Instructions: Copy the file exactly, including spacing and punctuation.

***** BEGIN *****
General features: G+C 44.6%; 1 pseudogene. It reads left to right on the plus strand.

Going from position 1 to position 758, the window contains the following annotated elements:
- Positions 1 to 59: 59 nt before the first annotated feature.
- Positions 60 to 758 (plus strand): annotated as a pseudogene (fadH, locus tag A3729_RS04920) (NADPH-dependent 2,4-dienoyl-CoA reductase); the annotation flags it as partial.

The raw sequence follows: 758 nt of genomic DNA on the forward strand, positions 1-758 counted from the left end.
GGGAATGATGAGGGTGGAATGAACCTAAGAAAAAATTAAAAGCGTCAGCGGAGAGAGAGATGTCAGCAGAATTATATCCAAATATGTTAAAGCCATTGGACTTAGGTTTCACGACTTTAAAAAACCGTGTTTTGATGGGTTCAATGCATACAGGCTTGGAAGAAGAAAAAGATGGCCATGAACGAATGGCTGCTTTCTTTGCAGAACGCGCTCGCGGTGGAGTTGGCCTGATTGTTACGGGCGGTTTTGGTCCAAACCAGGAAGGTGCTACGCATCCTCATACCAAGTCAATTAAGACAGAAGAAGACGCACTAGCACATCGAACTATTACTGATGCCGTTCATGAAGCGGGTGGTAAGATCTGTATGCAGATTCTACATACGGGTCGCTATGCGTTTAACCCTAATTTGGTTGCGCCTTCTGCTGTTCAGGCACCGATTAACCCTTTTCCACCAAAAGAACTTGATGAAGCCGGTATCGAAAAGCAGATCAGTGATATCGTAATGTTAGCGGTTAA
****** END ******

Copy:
General features: G+C 44.6%; 1 pseudogene. It reads left to right on the plus strand.

Going from position 1 to position 758, the window contains the following annotated elements:
- Positions 1 to 59: 59 nt before the first annotated feature.
- Positions 60 to 758 (plus strand): annotated as a pseudogene (fadH, locus tag A3729_RS04920) (NADPH-dependent 2,4-dienoyl-CoA reductase); the annotation flags it as partial.

The raw sequence follows: 758 nt of genomic DNA on the forward strand, positions 1-758 counted from the left end.
GGGAATGATGAGGGTGGAATGAACCTAAGAAAAAATTAAAAGCGTCAGCGGAGAGAGAGATGTCAGCAGAATTATATCCAAATATGTTAAAGCCATTGGACTTAGGTTTCACGACTTTAAAAAACCGTGTTTTGATGGGTTCAATGCATACAGGCTTGGAAGAAGAAAAAGATGGCCATGAACGAATGGCTGCTTTCTTTGCAGAACGCGCTCGCGGTGGAGTTGGCCTGATTGTTACGGGCGGTTTTGGTCCAAACCAGGAAGGTGCTACGCATCCTCATACCAAGTCAATTAAGACAGAAGAAGACGCACTAGCACATCGAACTATTACTGATGCCGTTCATGAAGCGGGTGGTAAGATCTGTATGCAGATTCTACATACGGGTCGCTATGCGTTTAACCCTAATTTGGTTGCGCCTTCTGCTGTTCAGGCACCGATTAACCCTTTTCCACCAAAAGAACTTGATGAAGCCGGTATCGAAAAGCAGATCAGTGATATCGTAATGTTAGCGGTTAA